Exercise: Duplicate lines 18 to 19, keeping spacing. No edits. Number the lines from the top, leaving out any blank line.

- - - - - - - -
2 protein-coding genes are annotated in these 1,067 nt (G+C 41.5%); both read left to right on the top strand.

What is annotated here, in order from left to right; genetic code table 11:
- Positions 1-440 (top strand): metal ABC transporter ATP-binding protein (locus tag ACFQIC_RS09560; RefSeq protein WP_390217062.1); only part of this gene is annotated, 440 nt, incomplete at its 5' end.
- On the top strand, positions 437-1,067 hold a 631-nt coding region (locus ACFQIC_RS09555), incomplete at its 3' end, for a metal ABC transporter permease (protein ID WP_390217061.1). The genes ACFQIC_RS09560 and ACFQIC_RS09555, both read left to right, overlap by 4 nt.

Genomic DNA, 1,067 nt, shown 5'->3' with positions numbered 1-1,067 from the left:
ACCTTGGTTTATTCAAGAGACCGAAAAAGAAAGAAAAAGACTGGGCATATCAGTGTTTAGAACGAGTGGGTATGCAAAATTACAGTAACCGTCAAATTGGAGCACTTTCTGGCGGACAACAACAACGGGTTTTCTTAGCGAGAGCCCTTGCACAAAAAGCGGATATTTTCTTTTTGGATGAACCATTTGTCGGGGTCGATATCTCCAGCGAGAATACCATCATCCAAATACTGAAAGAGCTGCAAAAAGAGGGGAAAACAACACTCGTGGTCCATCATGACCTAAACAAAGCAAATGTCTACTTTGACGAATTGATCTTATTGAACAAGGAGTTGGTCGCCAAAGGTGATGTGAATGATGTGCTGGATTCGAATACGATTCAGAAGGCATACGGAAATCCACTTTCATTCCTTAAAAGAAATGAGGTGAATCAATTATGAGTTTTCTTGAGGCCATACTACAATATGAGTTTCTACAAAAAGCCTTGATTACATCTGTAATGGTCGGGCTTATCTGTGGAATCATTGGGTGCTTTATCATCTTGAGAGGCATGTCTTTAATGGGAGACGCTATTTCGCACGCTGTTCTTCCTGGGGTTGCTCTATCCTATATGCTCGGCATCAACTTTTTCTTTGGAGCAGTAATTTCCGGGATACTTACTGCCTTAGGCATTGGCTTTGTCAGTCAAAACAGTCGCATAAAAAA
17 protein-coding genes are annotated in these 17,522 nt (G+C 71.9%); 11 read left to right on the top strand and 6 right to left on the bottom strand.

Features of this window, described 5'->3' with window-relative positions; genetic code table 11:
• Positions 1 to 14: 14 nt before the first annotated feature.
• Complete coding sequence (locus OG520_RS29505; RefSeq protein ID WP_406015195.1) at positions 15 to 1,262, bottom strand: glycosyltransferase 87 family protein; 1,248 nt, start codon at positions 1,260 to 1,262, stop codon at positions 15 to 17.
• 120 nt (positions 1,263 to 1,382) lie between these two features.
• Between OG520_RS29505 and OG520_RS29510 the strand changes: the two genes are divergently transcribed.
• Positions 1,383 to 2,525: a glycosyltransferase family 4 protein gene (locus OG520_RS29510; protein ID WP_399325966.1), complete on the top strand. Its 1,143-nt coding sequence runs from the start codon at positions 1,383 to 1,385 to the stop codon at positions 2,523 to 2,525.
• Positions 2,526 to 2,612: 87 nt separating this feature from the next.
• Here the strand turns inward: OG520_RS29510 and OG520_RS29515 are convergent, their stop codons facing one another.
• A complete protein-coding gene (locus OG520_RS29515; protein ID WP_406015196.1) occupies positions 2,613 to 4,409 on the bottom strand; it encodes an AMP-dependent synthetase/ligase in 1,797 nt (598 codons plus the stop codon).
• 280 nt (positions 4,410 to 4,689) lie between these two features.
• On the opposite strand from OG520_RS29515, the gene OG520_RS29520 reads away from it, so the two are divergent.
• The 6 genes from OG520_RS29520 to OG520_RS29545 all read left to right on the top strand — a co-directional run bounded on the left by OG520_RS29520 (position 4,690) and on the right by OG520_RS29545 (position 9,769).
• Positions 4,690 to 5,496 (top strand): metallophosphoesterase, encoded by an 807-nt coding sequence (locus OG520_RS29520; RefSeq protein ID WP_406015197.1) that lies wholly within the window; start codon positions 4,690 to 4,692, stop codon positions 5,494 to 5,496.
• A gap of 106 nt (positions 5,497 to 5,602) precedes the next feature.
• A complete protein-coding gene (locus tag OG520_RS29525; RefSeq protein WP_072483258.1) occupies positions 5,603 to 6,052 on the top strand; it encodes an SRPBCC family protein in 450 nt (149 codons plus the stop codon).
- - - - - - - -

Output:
• On the opposite strand from OG520_RS29515, the gene OG520_RS29520 reads away from it, so the two are divergent.
• The 6 genes from OG520_RS29520 to OG520_RS29545 all read left to right on the top strand — a co-directional run bounded on the left by OG520_RS29520 (position 4,690) and on the right by OG520_RS29545 (position 9,769).